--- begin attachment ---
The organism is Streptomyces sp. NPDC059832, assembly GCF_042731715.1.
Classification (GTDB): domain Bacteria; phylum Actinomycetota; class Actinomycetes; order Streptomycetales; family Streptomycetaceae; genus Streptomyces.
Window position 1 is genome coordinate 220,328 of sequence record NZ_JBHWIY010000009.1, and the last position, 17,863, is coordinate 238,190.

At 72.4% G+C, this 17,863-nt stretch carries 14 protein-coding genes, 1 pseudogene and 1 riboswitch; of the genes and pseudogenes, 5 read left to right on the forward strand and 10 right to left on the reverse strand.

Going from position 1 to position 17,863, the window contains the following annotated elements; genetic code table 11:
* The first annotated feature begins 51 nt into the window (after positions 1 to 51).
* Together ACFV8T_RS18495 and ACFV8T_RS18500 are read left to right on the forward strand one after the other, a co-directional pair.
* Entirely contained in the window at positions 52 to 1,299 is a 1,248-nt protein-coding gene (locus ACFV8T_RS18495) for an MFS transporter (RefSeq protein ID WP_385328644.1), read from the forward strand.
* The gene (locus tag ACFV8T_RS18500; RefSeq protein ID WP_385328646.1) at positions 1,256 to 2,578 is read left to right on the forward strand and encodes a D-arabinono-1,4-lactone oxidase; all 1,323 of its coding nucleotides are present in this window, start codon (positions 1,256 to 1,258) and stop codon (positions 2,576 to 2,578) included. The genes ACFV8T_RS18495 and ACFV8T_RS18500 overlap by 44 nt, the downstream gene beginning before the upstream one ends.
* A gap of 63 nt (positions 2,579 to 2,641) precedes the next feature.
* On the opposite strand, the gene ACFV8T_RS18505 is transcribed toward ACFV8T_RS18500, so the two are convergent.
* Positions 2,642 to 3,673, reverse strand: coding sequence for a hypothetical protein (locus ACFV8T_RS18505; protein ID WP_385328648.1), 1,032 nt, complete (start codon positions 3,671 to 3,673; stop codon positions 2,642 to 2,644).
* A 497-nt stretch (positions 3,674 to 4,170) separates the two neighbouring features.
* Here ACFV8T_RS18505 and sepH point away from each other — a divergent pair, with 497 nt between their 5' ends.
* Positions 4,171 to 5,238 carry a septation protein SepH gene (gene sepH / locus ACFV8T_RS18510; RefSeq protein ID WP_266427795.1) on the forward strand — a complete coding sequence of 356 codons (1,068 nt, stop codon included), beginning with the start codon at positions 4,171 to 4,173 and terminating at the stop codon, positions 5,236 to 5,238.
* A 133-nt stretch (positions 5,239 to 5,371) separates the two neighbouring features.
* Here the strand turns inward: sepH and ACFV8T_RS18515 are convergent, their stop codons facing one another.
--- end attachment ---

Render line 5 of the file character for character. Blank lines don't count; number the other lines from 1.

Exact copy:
Going from position 1 to position 17,863, the window contains the following annotated elements; genetic code table 11: